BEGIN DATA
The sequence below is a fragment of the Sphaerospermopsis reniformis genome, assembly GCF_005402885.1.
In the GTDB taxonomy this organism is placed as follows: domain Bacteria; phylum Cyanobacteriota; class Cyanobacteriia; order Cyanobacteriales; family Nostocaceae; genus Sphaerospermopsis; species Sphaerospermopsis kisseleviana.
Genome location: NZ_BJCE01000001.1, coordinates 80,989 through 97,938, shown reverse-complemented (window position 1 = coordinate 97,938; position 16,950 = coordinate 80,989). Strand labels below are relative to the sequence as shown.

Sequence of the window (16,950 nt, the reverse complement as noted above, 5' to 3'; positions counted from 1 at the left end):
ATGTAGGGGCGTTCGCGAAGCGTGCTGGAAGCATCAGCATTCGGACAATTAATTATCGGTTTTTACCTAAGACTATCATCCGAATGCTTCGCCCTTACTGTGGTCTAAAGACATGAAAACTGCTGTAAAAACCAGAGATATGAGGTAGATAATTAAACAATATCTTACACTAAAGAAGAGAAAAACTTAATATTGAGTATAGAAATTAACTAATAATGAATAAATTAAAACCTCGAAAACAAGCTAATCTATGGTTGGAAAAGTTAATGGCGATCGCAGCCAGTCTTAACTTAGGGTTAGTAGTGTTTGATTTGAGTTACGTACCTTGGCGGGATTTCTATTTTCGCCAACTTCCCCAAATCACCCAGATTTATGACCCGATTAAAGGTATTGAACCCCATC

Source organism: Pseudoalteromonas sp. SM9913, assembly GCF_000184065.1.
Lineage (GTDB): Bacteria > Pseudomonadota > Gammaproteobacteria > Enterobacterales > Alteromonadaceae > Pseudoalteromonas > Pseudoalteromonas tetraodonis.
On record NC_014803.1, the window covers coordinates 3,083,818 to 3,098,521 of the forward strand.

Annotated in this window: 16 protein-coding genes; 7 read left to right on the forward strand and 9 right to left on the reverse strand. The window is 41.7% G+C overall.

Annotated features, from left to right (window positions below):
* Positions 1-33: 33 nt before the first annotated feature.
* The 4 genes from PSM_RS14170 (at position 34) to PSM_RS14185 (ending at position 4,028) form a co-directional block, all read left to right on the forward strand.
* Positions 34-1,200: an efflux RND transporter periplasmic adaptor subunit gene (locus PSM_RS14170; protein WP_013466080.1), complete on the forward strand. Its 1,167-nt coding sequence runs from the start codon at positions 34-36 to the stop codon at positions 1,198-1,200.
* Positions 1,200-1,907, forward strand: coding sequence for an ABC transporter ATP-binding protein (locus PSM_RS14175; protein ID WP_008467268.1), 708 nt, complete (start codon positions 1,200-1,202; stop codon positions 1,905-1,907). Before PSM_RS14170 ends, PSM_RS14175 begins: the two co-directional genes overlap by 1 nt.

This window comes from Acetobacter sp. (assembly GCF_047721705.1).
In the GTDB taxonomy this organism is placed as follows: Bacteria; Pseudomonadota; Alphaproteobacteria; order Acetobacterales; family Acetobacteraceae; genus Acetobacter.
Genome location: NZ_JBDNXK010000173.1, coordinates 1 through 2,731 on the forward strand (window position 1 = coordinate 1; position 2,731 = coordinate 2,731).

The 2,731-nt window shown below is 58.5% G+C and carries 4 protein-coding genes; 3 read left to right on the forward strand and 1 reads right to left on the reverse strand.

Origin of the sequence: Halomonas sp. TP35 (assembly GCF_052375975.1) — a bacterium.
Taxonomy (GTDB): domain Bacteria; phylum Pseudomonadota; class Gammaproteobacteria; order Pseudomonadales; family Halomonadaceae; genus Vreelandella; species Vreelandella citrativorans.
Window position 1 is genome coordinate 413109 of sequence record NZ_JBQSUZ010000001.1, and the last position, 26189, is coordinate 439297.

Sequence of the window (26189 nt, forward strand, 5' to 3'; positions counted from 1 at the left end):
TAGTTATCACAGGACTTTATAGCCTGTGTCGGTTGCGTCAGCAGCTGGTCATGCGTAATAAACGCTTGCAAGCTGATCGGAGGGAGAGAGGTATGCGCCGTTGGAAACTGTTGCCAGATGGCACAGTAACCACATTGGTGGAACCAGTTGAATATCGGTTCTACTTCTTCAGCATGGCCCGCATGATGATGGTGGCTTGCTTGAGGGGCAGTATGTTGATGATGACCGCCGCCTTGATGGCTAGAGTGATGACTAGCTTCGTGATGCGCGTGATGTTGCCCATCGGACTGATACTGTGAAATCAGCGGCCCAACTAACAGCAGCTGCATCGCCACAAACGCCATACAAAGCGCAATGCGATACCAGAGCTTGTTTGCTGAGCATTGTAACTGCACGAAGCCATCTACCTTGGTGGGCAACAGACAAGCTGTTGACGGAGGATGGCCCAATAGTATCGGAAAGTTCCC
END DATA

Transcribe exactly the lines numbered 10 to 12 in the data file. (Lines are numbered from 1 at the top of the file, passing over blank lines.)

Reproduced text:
Annotated features, from left to right (window positions below):
* Positions 1-33: 33 nt before the first annotated feature.
* The 4 genes from PSM_RS14170 (at position 34) to PSM_RS14185 (ending at position 4,028) form a co-directional block, all read left to right on the forward strand.